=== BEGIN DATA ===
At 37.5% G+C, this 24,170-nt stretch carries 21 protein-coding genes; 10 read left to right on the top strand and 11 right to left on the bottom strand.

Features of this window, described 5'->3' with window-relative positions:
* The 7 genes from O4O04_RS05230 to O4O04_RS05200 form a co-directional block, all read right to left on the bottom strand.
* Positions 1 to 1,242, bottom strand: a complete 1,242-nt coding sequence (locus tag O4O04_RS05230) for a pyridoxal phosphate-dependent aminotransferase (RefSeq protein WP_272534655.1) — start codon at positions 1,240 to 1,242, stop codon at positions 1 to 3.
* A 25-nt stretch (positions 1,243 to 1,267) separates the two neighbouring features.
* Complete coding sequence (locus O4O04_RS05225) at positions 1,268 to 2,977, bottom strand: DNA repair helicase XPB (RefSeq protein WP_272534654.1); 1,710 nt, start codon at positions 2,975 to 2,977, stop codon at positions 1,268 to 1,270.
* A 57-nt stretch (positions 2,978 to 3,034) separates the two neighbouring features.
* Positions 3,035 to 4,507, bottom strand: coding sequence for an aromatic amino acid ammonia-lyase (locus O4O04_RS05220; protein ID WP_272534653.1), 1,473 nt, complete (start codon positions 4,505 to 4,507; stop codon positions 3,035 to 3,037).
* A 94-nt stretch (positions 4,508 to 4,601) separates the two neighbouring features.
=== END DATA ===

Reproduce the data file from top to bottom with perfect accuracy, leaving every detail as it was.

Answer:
At 37.5% G+C, this 24,170-nt stretch carries 21 protein-coding genes; 10 read left to right on the top strand and 11 right to left on the bottom strand.

Features of this window, described 5'->3' with window-relative positions:
* The 7 genes from O4O04_RS05230 to O4O04_RS05200 form a co-directional block, all read right to left on the bottom strand.
* Positions 1 to 1,242, bottom strand: a complete 1,242-nt coding sequence (locus tag O4O04_RS05230) for a pyridoxal phosphate-dependent aminotransferase (RefSeq protein WP_272534655.1) — start codon at positions 1,240 to 1,242, stop codon at positions 1 to 3.
* A 25-nt stretch (positions 1,243 to 1,267) separates the two neighbouring features.
* Complete coding sequence (locus O4O04_RS05225) at positions 1,268 to 2,977, bottom strand: DNA repair helicase XPB (RefSeq protein WP_272534654.1); 1,710 nt, start codon at positions 2,975 to 2,977, stop codon at positions 1,268 to 1,270.
* A 57-nt stretch (positions 2,978 to 3,034) separates the two neighbouring features.
* Positions 3,035 to 4,507, bottom strand: coding sequence for an aromatic amino acid ammonia-lyase (locus O4O04_RS05220; protein ID WP_272534653.1), 1,473 nt, complete (start codon positions 4,505 to 4,507; stop codon positions 3,035 to 3,037).
* A 94-nt stretch (positions 4,508 to 4,601) separates the two neighbouring features.